More students should have access to online learning, and the federal e-Rate program should be more widely deployed and should embrace and encourage innovation, according to the National Broadband Plan, which the Federal Communications Commission (FCC) unveiled on March 16.
The plan lays out recommendations for ways to equip the country, including schools and libraries, with affordable broadband internet access—a necessity as education stakeholders work to ensure that all students are equipped for 21st-century careers.
“The National Broadband Plan is a 21st-century roadmap to spur economic growth and investment, create jobs, educate our children, protect our citizens, and engage in our democracy,” said FCC Chairman Julius Genachowski during a March 16 hearing.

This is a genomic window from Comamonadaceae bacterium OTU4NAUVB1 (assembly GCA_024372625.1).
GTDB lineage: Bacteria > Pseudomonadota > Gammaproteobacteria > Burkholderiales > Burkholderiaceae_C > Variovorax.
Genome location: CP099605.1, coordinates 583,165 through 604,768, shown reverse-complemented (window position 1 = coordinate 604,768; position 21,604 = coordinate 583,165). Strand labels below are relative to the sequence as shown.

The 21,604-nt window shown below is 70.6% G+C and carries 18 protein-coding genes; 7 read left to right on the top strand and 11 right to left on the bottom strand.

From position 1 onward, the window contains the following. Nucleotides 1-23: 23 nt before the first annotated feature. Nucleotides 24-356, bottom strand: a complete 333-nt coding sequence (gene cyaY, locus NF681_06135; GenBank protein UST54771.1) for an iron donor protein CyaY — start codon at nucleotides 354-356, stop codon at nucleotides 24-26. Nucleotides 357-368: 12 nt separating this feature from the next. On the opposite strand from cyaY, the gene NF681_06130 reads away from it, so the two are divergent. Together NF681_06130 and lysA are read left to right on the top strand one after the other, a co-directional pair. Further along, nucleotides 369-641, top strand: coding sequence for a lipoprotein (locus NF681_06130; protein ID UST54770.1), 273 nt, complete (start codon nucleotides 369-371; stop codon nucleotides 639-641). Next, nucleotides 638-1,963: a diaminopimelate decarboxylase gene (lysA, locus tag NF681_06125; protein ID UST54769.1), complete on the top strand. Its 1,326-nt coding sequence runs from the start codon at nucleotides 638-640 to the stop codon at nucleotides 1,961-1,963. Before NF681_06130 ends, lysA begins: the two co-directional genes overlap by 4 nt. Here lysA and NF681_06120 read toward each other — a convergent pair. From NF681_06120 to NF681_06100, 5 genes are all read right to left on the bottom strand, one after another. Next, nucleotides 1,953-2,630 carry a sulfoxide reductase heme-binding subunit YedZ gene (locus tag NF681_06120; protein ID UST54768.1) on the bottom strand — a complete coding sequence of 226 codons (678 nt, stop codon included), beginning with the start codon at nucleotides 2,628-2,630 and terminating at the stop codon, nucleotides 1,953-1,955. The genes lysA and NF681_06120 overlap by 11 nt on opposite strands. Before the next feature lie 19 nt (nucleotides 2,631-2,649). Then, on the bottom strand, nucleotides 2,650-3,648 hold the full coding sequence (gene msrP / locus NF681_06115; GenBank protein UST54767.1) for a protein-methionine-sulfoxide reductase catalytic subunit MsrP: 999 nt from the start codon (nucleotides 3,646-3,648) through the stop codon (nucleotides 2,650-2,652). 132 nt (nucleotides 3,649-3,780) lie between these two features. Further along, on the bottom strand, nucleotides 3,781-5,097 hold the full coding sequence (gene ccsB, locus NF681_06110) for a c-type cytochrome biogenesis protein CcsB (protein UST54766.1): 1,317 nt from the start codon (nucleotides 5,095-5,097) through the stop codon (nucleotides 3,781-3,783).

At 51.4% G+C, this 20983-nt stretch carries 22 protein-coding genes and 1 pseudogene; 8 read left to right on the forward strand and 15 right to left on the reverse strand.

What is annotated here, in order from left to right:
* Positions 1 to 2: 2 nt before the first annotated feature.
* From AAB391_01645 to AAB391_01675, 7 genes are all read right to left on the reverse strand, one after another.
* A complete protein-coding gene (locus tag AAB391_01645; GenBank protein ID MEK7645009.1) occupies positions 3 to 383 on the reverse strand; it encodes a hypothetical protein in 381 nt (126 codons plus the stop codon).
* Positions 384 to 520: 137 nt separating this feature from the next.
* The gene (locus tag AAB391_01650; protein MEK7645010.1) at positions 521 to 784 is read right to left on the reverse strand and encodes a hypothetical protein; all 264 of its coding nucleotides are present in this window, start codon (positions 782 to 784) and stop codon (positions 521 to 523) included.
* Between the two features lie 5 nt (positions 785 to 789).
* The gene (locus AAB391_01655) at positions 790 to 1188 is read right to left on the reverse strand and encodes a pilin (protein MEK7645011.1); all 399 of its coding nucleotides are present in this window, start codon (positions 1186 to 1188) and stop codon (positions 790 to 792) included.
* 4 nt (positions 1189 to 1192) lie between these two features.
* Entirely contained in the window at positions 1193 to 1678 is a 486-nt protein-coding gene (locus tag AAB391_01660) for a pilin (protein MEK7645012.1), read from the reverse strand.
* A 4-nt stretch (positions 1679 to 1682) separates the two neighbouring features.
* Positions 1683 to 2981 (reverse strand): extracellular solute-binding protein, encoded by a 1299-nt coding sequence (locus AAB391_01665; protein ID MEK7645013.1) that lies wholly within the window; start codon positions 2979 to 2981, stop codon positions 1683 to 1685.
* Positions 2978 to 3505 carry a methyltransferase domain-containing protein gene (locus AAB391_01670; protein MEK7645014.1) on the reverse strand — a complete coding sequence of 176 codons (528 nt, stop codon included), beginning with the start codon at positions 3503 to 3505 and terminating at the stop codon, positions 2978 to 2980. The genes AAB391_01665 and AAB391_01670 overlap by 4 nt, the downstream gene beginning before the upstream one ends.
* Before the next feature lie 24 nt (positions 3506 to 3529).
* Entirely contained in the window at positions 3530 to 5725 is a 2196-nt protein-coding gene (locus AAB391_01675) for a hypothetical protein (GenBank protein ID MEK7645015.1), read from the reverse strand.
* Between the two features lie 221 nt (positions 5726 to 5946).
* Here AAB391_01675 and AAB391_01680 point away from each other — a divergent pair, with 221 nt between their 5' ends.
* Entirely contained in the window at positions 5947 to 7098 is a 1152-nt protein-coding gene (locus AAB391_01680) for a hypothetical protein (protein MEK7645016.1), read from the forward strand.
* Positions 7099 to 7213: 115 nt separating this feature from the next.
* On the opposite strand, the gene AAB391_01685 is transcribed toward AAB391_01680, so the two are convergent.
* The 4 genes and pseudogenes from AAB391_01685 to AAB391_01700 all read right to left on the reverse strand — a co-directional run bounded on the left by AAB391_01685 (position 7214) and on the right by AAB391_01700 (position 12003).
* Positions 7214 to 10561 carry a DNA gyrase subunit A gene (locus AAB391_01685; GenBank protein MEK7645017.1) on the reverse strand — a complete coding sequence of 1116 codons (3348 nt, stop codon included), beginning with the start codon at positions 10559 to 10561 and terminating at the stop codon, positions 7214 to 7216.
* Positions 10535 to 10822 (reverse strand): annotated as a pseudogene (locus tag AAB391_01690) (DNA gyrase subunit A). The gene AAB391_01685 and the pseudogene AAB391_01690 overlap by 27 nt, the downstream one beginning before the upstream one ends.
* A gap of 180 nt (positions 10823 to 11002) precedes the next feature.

“It’s an action plan, and action is necessary to meet the challenges of global competitiveness and harness the power of broadband to help address so many vital national issues.”
“Connecting America: The National Broadband Plan” has direct implications for education that are addressed in a 22-page package. The plan, compiled by the Omnibus Broadband Initiative (OBI) at the FCC, states that broadband can enable improvements in public education by facilitating the delivery of eLearning and online content, which can provide more personalized learning opportunities for students. Broadband also can facilitate the flow of information, helping teachers, parents, schools, and other organizations make better decisions tied to each student’s needs and abilities.
Modernizing the e-Rate
Since the e-Rate’s inception in 1998, it has helped ensure that 97 percent of public schools have internet access, with thousands of schools and libraries receiving billions of dollars during the program’s existence.